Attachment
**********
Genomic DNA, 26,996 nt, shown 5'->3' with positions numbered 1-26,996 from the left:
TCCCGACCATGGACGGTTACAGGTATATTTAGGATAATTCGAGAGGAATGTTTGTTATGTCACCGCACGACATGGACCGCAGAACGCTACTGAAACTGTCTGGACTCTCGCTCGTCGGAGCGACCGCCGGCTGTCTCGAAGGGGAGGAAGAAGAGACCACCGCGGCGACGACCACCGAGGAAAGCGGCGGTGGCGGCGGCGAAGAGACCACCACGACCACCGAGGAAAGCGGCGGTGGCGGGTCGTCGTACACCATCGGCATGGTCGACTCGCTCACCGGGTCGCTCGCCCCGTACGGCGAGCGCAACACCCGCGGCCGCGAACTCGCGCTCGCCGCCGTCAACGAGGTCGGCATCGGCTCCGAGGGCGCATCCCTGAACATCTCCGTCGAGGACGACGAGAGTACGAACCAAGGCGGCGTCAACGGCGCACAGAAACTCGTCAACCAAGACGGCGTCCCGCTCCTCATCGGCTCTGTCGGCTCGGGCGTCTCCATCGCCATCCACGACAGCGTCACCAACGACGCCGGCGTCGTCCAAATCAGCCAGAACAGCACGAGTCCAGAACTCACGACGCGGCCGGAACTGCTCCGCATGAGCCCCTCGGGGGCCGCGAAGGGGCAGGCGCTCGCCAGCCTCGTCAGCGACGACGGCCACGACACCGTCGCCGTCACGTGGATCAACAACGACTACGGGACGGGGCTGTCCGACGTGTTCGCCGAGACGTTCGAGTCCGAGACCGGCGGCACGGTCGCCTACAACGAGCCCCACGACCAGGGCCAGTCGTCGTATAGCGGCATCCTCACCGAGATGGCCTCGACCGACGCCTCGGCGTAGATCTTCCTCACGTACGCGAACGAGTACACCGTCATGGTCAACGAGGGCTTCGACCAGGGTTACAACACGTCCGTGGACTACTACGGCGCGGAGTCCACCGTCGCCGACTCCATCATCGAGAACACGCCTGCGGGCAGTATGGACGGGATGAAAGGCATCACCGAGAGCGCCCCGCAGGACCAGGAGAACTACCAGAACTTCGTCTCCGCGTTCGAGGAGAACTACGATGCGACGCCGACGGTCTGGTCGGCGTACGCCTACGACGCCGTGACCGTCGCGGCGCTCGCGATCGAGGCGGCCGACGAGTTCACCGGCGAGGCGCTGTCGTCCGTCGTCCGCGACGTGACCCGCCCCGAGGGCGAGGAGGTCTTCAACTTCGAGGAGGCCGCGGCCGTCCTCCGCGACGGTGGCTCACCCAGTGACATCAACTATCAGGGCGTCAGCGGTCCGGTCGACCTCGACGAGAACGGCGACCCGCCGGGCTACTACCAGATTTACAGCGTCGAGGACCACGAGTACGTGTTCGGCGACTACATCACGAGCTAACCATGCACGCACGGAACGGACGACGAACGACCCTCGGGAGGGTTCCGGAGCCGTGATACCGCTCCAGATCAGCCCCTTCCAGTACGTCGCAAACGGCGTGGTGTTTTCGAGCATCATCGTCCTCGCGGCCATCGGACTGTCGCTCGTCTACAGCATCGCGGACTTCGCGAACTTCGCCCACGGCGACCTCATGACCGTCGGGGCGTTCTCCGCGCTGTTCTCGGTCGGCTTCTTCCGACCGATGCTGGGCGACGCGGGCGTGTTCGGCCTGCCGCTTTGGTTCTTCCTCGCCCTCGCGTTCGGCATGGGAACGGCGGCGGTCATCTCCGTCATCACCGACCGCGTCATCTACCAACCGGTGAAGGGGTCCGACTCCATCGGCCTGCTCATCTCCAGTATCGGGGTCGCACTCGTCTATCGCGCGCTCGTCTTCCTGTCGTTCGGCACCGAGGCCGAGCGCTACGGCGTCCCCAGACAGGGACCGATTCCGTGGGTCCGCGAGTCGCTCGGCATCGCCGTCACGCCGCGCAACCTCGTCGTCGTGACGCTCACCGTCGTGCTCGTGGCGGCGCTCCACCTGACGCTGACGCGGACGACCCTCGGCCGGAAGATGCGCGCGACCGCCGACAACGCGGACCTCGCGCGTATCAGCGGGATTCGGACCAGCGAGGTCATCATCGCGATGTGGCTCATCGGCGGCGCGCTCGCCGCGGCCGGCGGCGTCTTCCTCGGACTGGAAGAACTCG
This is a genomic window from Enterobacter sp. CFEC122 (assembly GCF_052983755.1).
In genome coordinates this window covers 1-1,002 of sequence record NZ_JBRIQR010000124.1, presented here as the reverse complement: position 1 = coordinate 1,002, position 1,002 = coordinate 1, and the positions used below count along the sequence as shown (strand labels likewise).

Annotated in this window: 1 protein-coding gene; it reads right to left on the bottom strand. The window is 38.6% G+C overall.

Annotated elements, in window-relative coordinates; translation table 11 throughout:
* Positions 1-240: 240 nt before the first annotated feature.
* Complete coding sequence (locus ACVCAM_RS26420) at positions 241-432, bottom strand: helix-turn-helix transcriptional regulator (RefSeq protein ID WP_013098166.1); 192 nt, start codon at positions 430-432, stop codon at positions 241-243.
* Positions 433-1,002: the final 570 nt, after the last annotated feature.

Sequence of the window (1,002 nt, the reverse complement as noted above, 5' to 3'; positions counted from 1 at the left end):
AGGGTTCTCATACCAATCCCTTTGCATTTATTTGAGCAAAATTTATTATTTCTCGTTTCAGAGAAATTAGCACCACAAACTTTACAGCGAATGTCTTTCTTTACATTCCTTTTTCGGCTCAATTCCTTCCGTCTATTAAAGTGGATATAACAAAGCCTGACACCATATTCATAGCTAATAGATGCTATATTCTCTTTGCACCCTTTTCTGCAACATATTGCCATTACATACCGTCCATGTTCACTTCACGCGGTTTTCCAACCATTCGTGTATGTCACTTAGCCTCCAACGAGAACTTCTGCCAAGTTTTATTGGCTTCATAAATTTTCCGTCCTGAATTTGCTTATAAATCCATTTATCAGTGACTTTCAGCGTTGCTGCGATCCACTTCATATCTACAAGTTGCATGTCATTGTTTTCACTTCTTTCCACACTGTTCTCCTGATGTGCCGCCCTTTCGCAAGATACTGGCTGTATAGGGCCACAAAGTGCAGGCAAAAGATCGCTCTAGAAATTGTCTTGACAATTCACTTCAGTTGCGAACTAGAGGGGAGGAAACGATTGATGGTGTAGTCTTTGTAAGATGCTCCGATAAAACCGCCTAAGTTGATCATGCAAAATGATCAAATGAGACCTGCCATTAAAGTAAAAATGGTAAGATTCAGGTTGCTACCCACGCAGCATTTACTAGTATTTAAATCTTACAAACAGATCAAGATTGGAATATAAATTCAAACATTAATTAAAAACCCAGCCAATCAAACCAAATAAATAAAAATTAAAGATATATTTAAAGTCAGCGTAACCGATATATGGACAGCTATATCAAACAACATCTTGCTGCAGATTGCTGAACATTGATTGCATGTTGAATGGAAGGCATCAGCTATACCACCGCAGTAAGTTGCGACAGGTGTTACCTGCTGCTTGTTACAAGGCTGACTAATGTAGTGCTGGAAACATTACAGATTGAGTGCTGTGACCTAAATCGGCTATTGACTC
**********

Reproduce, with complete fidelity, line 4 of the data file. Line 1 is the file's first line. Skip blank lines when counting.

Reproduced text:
In genome coordinates this window covers 1-1,002 of sequence record NZ_JBRIQR010000124.1, presented here as the reverse complement: position 1 = coordinate 1,002, position 1,002 = coordinate 1, and the positions used below count along the sequence as shown (strand labels likewise).